A lawyer for the Office of Thrift Supervision said regulators "are feeling a lot of pressure" to increase enforcement orders against banks.
Deborah Dakin, deputy chief counsel for business transactions in the OTS' regulations and legislation division, said Friday during a housing conference at Pepperdine University's Law School that regulators used to think they could work informally with management and not issue public enforcement orders.
"Congress doesn't want to hear that," Dakin told about 100 lawyers at the conference. "The inspector generals for the agencies, when they go in with 20-20 hindsight, want to count enforcement orders."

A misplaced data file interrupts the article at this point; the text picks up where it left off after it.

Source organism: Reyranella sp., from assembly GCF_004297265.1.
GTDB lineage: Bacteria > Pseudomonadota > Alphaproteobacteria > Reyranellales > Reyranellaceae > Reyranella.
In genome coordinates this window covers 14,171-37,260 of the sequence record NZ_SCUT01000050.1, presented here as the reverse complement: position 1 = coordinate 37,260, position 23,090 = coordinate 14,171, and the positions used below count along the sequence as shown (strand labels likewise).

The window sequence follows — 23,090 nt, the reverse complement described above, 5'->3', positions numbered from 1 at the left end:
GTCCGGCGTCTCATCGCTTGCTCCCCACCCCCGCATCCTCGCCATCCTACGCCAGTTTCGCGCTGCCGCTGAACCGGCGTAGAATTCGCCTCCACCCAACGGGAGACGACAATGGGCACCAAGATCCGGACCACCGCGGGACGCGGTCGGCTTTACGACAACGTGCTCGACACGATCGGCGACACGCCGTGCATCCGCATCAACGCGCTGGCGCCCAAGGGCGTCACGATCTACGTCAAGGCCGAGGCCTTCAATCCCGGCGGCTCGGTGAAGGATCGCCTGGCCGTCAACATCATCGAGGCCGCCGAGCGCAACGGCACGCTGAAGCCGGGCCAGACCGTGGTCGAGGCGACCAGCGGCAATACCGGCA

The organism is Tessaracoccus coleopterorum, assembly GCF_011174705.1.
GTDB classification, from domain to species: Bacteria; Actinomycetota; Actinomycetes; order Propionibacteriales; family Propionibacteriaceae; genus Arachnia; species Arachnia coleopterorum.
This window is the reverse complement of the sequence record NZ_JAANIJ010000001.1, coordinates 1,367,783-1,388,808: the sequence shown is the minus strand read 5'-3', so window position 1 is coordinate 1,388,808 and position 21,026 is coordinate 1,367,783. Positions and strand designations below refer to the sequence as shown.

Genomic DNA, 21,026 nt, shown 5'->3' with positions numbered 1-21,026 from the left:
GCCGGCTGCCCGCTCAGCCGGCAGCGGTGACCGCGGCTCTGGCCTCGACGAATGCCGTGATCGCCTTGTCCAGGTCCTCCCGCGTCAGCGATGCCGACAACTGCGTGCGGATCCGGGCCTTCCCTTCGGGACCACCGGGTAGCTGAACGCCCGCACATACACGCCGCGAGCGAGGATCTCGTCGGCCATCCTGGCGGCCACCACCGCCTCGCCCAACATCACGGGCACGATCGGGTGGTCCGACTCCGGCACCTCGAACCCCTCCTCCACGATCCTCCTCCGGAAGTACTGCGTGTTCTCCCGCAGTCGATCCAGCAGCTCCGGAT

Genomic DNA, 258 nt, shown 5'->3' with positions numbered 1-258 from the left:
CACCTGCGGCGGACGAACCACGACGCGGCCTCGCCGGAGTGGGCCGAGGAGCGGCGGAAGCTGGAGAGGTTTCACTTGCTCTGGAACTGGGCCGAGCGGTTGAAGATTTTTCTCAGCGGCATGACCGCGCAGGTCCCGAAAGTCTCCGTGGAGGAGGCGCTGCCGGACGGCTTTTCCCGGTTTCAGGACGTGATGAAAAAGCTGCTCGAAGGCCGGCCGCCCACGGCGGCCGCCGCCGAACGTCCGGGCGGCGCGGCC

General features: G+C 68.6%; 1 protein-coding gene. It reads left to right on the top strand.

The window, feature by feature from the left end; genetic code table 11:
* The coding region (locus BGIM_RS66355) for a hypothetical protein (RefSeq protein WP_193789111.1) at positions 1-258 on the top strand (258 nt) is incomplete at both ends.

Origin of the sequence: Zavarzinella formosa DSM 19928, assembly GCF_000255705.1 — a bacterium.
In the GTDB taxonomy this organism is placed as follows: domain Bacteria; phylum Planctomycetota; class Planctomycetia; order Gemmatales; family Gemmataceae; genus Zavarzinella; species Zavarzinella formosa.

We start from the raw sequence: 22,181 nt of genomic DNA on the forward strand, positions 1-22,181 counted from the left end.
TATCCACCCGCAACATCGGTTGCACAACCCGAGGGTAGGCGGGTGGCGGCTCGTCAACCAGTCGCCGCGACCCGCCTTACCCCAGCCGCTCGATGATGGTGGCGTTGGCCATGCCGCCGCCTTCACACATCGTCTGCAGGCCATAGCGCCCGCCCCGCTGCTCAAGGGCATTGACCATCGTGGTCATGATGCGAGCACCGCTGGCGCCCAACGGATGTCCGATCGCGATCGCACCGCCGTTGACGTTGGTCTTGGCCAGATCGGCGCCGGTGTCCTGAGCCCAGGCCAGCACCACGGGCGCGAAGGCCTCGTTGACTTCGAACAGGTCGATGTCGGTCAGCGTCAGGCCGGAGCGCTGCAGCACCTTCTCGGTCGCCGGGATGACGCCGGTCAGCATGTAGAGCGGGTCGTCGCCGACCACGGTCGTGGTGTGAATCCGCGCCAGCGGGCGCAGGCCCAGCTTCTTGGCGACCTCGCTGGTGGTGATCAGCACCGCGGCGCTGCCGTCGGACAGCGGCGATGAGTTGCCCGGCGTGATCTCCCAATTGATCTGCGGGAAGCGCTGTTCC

"I think regulators in general are feeling a lot of pressure to document everything they're doing and not take a longer-term view" in which problems could be worked out informally, she said, adding that the views she expressed were her own, not those of the agency.
"As long as you have Congress holding hearings, Congress wants to see formal enforcement actions," she said.